© Meike Gerstenberg für ZEIT online 

According to a Spiegel article, Hans-Christian Ströbele of the Green Party, is asking for a Turkish version of the German National Anthem. When I read this I was wondering if he got the idea from the Nuestro Himno, the much discussed Spanish version of the American National Anthem.

Ströbele finds that a Turkish version would give Germany a symbol of multilingualism. While the liberal FDP Party supports this move, Ströbele’s own Green party does not. The conservative CDU is against this as well, since according to Wolfgang Bosbach this would be counterproductive to integration as the German language is one of the major pillars of immigration. Most of the 3.5 million Turkish immigrants in Western Europe live in Germany (2.3 million) and Turks make up the largest immigrant group within Germany.

In Germany, Turks tend to live in a certain part of town, much like China town in New York.  Communities form and attract more immigrants as life in these communities is easier for them than in other parts of town.  These Turkish neighborhood exist in any major city in Germany, be it Hamburg, Cologne, Berlin or Duisburg. 


Turkish businesses are all over the main shopping streets, most of them being Döner Imbiss places that serve quick meals or green groceries. Others include music stores, shops that sell imported jewelry and doctors’ offices that provide service in Turkish as well as lawyers and financial services.  Kiosks sell daily Turkish newspapers as well as magazines.  Selling satellites that can receive Turkish TV is a growing business.  The tea houses are another place where Turkish ties are established. They usually have Turkish television, newspapers, and games and serve mainly males. Customers will spend long periods of time there socializing.  Each tea house is frequented by a different type of immigrant, some being geared towards sports, while others emphasize a particular region of Turkey or attract only men under thirty or over 50.  When buying real estate, Turkish immigrants are much more likely to stay in Turkish immigrant areas in Germany, even if they could afford to move to better areas. This is due to the strong attachment to the community and its feeling of Turkishness. So maybe, providing them with a Turkish version of  the German National Anthem would giving them an opportunity to express themselves in Turkish rather than German which might actually aide integration, as many Turks living in Germany are not fluent in German and feel marginalized by the society.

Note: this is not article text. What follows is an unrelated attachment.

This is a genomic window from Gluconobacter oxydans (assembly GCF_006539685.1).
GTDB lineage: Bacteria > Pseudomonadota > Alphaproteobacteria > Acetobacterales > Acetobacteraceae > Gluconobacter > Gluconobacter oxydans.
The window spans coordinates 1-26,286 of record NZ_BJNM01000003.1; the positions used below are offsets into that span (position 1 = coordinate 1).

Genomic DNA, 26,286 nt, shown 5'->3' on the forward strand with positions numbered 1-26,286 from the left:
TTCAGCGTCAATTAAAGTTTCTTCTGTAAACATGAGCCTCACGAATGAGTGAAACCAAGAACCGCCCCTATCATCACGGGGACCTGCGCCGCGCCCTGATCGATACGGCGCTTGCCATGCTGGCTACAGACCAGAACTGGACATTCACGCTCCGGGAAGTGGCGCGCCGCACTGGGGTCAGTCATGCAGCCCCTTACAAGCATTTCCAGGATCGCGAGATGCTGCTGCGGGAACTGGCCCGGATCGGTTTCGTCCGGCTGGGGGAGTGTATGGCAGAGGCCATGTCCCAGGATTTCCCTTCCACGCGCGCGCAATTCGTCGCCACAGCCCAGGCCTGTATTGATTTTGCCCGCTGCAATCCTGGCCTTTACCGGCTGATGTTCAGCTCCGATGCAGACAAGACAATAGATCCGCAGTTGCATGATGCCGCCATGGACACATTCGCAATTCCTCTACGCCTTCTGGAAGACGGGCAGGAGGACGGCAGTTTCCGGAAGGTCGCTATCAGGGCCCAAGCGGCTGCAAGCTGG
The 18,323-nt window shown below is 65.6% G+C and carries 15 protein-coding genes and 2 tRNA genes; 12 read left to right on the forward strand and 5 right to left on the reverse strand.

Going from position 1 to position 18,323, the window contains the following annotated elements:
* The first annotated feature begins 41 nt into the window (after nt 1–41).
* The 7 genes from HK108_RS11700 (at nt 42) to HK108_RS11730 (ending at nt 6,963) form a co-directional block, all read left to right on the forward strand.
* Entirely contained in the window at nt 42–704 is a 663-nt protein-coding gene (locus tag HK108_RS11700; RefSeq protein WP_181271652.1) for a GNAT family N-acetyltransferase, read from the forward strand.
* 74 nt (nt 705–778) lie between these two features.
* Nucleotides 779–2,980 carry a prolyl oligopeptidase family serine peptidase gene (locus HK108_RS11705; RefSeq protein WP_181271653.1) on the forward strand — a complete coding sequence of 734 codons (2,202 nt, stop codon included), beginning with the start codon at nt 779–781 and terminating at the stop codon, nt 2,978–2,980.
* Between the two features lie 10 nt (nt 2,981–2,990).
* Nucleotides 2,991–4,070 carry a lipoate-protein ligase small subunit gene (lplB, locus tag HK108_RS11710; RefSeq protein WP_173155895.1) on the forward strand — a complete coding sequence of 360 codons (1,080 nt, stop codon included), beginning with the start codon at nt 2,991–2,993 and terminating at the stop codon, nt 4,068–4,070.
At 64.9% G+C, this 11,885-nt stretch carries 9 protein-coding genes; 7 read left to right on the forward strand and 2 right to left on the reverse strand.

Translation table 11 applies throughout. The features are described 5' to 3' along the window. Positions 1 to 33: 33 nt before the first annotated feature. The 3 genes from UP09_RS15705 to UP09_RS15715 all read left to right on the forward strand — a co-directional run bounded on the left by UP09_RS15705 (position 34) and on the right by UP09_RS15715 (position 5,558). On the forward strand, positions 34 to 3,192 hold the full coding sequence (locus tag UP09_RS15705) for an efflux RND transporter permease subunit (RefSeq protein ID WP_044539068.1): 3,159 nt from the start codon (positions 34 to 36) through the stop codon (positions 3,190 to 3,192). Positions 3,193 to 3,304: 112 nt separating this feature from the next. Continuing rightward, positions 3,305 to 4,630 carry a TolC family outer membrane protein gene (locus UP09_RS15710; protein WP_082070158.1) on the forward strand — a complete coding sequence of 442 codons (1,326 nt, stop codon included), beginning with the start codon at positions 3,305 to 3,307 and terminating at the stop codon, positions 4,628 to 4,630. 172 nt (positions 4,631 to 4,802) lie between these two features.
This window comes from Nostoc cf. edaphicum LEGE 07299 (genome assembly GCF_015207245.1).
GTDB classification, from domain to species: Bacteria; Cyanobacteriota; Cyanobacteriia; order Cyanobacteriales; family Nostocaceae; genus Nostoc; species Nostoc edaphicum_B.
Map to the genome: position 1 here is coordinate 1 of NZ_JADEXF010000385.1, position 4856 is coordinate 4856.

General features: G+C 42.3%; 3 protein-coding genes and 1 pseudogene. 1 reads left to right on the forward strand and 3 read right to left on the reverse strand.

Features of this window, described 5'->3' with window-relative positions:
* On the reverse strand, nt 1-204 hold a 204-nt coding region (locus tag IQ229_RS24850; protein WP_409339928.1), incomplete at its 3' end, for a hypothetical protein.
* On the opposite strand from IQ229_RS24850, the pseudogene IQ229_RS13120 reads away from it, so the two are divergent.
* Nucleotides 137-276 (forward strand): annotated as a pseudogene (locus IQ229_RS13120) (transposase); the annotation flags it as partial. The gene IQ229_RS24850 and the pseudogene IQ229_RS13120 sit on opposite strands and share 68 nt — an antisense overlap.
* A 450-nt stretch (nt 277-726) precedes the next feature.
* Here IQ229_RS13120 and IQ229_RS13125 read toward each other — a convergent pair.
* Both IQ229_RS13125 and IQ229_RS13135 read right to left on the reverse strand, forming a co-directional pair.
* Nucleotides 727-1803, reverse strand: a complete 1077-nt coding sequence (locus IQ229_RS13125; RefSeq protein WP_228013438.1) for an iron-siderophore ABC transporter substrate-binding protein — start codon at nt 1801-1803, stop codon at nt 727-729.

A Spiegel online poll however found that almost 89% of the over 17 000 respondents are against a Turkish version.